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Nevada Commission on Tourism (U.S. Federal Courthouse and Post Office)

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U.S. Federal Courthouse and Post Office
1888–1891, Mifflin E. Bell, Will Freret, James Windrim. 401 N. Carson St.
  • Nevada Commission on Tourism (U.S. Federal Courthouse and Post Office) (Julie Nicoletta)
  • Nevada Commission on Tourism (U.S. Federal Courthouse and Post Office) (Bret Morgan)

The only example of the Richardsonian Romanesque style in the state, this imposing brick and stone building commands attention. Planned and built under the administrations of three supervising architects of the U.S. Treasury Department, the structure reflects the style favored by the department for its buildings throughout the nation in the last two decades of the nineteenth century. Its impressive appearance attests to its significance as the state's first federal courthouse. In 1886 the federal government purchased the lot and demolished the town's opera house on that site. Upon completion, the new structure contained a post office, land office, weather bureau, and federal courts. The courts moved to Reno in 1965, and the post office was relocated in 1970 to a new federal building two blocks away. The state acquired the property for its library, which remained in the building until the opening of the new State Library behind the capitol in 1993. The building now houses the Nevada Commission on Tourism.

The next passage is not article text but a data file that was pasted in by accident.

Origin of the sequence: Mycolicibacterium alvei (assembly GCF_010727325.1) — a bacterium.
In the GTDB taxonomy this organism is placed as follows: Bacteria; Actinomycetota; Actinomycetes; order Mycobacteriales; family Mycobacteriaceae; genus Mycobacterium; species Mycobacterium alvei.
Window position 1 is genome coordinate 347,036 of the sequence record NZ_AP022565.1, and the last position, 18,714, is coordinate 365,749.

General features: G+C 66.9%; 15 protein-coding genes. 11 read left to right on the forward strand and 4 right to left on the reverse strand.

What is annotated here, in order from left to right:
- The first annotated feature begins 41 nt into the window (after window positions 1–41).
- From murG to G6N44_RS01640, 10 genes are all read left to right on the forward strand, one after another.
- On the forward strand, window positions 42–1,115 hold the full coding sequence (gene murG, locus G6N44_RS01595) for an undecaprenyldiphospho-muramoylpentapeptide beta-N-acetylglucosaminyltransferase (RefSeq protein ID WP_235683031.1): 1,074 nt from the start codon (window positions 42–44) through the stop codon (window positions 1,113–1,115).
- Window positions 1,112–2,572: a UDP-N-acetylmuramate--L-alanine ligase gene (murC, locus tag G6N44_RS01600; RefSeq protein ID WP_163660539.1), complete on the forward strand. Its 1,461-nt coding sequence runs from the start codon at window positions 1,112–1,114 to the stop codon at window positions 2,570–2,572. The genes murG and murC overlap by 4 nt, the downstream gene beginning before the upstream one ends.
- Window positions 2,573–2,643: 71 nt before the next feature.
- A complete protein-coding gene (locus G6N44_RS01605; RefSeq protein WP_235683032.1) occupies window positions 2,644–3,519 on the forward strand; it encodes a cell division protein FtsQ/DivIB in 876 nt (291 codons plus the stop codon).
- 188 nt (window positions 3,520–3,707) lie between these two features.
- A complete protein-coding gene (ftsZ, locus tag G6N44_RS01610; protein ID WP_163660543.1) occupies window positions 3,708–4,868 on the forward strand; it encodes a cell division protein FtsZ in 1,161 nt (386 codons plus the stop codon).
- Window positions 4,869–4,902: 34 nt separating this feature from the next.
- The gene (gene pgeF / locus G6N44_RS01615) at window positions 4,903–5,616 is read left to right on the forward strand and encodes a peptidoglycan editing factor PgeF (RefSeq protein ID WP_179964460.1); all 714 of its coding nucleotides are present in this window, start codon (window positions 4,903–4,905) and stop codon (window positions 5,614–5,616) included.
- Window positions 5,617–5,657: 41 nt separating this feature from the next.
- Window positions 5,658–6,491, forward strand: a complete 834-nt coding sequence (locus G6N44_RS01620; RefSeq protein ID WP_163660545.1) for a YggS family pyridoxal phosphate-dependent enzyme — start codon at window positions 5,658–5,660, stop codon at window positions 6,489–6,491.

Dark red brick walls and asymmetrical massing characterize the structure, which stands on a granite foundation emphasizing its robustness. A four-story clock tower at the northwest corner rises high above the street. Horizontal bands add depth to the building's surface and counteract its verticality by delineating the separate levels of the structure. Carved sandstone capitals and lintels over the windows provide accents to the brick surfaces. An arcade of four arches resting on square columns leads to the recessed entrance.

Inside, Corinthian columns support the ceiling of the first floor. The courtroom was on the second floor at the east end. Its 20-foot-high ceilings, the tallest in the building, emphasize the room's importance. The building's long use has resulted in many alterations to the interior spaces.

Writing Credits

Julie Nicoletta


What's Nearby


Julie Nicoletta, "Nevada Commission on Tourism (U.S. Federal Courthouse and Post Office)", [Carson City, Nevada], SAH Archipedia, eds. Gabrielle Esperdy and Karen Kingsley, Charlottesville: UVaP, 2012—,

Print Source

Buildings of Nevada, Julie Nicoletta. New York: Oxford University Press, 2000, 106-107.

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